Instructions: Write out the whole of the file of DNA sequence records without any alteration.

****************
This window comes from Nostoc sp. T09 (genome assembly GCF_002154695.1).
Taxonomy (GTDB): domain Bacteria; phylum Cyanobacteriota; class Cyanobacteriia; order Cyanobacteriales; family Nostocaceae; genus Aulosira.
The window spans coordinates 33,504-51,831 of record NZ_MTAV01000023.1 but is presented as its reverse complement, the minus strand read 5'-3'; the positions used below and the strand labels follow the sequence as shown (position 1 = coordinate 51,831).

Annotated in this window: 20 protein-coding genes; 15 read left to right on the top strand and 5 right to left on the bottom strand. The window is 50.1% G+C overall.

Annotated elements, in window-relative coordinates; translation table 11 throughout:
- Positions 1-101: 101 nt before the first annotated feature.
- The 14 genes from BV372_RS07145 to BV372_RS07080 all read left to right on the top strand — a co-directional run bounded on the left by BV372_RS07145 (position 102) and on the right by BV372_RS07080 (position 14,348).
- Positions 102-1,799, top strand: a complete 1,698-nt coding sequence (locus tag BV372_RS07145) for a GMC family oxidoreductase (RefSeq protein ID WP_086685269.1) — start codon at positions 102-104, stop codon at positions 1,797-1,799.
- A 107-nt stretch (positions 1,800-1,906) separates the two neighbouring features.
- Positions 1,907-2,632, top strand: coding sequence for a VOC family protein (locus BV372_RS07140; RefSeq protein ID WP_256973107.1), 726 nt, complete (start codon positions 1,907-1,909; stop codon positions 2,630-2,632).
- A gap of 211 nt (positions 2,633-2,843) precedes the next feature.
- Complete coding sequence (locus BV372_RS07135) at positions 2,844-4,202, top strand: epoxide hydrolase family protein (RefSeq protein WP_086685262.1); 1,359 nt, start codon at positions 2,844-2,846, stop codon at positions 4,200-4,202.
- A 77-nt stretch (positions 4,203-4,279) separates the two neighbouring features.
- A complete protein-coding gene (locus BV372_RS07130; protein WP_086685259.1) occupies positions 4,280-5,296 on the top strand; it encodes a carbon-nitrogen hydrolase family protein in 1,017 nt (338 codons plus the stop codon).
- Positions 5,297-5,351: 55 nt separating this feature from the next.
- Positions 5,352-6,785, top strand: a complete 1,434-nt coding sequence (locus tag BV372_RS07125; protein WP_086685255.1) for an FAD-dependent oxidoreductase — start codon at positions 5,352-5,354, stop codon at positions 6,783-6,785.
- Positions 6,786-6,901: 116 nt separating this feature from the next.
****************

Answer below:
This window comes from Nostoc sp. T09 (genome assembly GCF_002154695.1).
Taxonomy (GTDB): domain Bacteria; phylum Cyanobacteriota; class Cyanobacteriia; order Cyanobacteriales; family Nostocaceae; genus Aulosira.
The window spans coordinates 33,504-51,831 of record NZ_MTAV01000023.1 but is presented as its reverse complement, the minus strand read 5'-3'; the positions used below and the strand labels follow the sequence as shown (position 1 = coordinate 51,831).

Annotated in this window: 20 protein-coding genes; 15 read left to right on the top strand and 5 right to left on the bottom strand. The window is 50.1% G+C overall.

Annotated elements, in window-relative coordinates; translation table 11 throughout:
- Positions 1-101: 101 nt before the first annotated feature.
- The 14 genes from BV372_RS07145 to BV372_RS07080 all read left to right on the top strand — a co-directional run bounded on the left by BV372_RS07145 (position 102) and on the right by BV372_RS07080 (position 14,348).
- Positions 102-1,799, top strand: a complete 1,698-nt coding sequence (locus tag BV372_RS07145) for a GMC family oxidoreductase (RefSeq protein ID WP_086685269.1) — start codon at positions 102-104, stop codon at positions 1,797-1,799.
- A 107-nt stretch (positions 1,800-1,906) separates the two neighbouring features.
- Positions 1,907-2,632, top strand: coding sequence for a VOC family protein (locus BV372_RS07140; RefSeq protein ID WP_256973107.1), 726 nt, complete (start codon positions 1,907-1,909; stop codon positions 2,630-2,632).
- A gap of 211 nt (positions 2,633-2,843) precedes the next feature.
- Complete coding sequence (locus BV372_RS07135) at positions 2,844-4,202, top strand: epoxide hydrolase family protein (RefSeq protein WP_086685262.1); 1,359 nt, start codon at positions 2,844-2,846, stop codon at positions 4,200-4,202.
- A 77-nt stretch (positions 4,203-4,279) separates the two neighbouring features.
- A complete protein-coding gene (locus BV372_RS07130; protein WP_086685259.1) occupies positions 4,280-5,296 on the top strand; it encodes a carbon-nitrogen hydrolase family protein in 1,017 nt (338 codons plus the stop codon).
- Positions 5,297-5,351: 55 nt separating this feature from the next.
- Positions 5,352-6,785, top strand: a complete 1,434-nt coding sequence (locus tag BV372_RS07125; protein WP_086685255.1) for an FAD-dependent oxidoreductase — start codon at positions 5,352-5,354, stop codon at positions 6,783-6,785.
- Positions 6,786-6,901: 116 nt separating this feature from the next.